# component that is being managed, and highlight any unconventional workarounds or configurations that are in place.
# ---------------------------------------------------------------------------------------------------------------------

Testing: Terratest

Gruntwork uses Terratest to write tests for Terraform modules. Terratest is a Go library that provides patterns and helper functions for testing infrastructure code.

Terratest best practices

Follow all the best practices listed in Terratest best practices.

The rest of the items below are additional conventions on top of the documented best practices that Gruntwork follows when writing tests using Terratest for terraform modules.

Code formatting

Terratest is a Go library, so each test will be written in Go. All Go source files should be formatted using goimports and go fmt.

examples and tests

In many cases the individual modules in the modules folder are narrowly focused to a specific subset of the overall infrastructure. This means that in many cases you will need to provide dependent resources externally to the module in order to actually deploy them. The Terraform modules in the examples folder serves this purpose, specifying test resources that are injected as dependencies to the modules.

As such, the tests should be written against the examples folder, as opposed to the modules folder directly. In other words:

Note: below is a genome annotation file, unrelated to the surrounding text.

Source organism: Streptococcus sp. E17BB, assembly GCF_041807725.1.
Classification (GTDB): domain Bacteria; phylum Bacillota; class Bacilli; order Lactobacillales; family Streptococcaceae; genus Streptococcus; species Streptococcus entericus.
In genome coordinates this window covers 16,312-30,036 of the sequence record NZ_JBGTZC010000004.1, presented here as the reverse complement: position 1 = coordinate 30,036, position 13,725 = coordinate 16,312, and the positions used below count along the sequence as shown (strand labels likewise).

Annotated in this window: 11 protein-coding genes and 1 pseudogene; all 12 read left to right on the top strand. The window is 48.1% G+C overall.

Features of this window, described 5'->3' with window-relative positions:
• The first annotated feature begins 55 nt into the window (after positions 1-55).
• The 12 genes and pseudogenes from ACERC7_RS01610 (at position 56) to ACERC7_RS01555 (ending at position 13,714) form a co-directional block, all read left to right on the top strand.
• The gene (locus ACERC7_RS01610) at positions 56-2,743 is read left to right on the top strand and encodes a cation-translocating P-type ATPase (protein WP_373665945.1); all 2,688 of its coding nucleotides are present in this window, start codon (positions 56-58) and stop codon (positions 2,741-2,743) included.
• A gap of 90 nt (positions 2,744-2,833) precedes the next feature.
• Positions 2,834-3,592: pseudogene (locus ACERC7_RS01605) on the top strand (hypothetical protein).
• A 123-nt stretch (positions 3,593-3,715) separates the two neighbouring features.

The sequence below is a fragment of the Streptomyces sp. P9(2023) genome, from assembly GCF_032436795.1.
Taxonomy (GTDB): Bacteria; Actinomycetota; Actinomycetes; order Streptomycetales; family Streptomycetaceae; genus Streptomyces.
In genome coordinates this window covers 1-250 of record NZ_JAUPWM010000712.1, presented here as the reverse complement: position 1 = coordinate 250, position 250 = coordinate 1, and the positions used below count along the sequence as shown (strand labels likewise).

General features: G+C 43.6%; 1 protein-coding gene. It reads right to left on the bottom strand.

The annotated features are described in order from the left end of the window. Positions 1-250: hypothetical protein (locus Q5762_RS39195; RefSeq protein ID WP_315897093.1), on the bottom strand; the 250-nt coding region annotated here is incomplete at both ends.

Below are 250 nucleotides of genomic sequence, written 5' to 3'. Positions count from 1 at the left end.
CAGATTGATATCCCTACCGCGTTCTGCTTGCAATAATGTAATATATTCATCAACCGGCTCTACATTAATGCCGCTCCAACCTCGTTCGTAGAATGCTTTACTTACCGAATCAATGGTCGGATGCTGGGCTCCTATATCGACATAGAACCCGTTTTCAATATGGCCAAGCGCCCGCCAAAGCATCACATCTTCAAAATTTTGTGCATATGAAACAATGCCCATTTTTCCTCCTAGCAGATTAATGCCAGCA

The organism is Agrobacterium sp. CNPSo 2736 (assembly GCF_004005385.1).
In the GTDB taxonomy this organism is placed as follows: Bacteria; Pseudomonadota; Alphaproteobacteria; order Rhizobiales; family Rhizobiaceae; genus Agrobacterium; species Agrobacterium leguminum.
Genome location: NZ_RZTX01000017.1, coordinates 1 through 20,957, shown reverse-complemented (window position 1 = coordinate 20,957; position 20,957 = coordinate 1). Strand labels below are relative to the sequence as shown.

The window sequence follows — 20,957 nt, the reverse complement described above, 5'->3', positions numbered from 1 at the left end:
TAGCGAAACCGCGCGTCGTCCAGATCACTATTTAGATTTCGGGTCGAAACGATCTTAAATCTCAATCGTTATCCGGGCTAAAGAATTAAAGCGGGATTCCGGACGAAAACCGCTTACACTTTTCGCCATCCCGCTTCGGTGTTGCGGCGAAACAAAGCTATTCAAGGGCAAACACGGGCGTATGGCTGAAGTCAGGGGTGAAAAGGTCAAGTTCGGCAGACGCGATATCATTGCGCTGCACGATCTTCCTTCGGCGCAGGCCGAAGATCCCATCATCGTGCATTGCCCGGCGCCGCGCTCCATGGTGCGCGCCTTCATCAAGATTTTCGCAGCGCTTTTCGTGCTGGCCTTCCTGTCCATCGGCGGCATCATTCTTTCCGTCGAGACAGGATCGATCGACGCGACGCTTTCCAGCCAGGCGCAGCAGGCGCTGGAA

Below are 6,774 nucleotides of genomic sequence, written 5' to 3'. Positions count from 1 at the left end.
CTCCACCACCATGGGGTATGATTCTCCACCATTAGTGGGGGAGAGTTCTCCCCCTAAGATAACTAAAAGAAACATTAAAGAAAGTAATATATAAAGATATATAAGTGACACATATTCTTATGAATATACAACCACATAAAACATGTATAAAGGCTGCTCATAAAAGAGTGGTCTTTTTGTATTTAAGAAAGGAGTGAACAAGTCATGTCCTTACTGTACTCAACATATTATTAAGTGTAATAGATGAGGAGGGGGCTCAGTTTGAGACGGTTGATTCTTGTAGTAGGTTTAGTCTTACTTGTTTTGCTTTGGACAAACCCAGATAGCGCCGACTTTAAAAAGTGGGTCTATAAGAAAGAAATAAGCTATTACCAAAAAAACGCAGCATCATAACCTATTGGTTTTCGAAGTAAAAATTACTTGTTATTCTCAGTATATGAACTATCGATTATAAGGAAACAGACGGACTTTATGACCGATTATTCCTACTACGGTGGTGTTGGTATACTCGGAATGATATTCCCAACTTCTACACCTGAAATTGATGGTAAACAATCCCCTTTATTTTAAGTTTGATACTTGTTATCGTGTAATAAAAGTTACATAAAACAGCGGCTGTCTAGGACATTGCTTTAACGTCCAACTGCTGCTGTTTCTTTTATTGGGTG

• Every module in modules should have a corresponding example module in examples that calls it. (NOTE: you can have a single example call multiple modules).

  • Every example should have at least one test that calls it.

  • Tests should not directly call modules in the modules folder. Always go through the examples.


Every test should have the t.Parallel call in the test function unless there is a specific need to run tests serially, e.g. manipulating process global resources, like environment variables. This is so that tests run as quickly as possible.

To facilitate this, every reference to a terraform example should use test_structure.CopyTerraformFolderToTemp to create a copy of the example module in a temp directory. Then as the test runs, any stateful changes to the example module directory are isolated across tests, so that there’s no conflict on parallel runs.

Use TestStages for faster development

Use test stages in the test code, unless you only have 1 or 2 steps in the test code (e.g. a plan verification test).

It’s very tedious to build and deploy resources over and over when you only want to tweak a validation step. TestStages make it flexible and convenient to skip stages, making development much faster.

For each test stage you introduce, add a commented out series of os.Setenv calls to make it convenient to skip stages as you develop.

func TestJenkins(t *testing.T) {

	// Uncomment the items below to skip certain parts of the test
	//os.Setenv("SKIP_build_ami", "true")
	//os.Setenv("SKIP_deploy_terraform", "true")
	//os.Setenv("SKIP_validate", "true")
	//os.Setenv("SKIP_cleanup", "true")
	//os.Setenv("SKIP_cleanup_ami", "true")

	defer test_structure.RunTestStage(t, "cleanup_ami", deleteAMI)
	defer test_structure.RunTestStage(t, "cleanup", destroyInfra)
	test_structure.RunTestStage(t, "build_ami", buildAMI)
	test_structure.RunTestStage(t, "deploy_terraform", deployInfra)
	test_structure.RunTestStage(t, "validate", validateInfra)

To use the stages, here’s an example workflow. The first time you run the test, you’ll want to skip only the cleanup stages:

// Uncomment the items below to skip certain parts of the test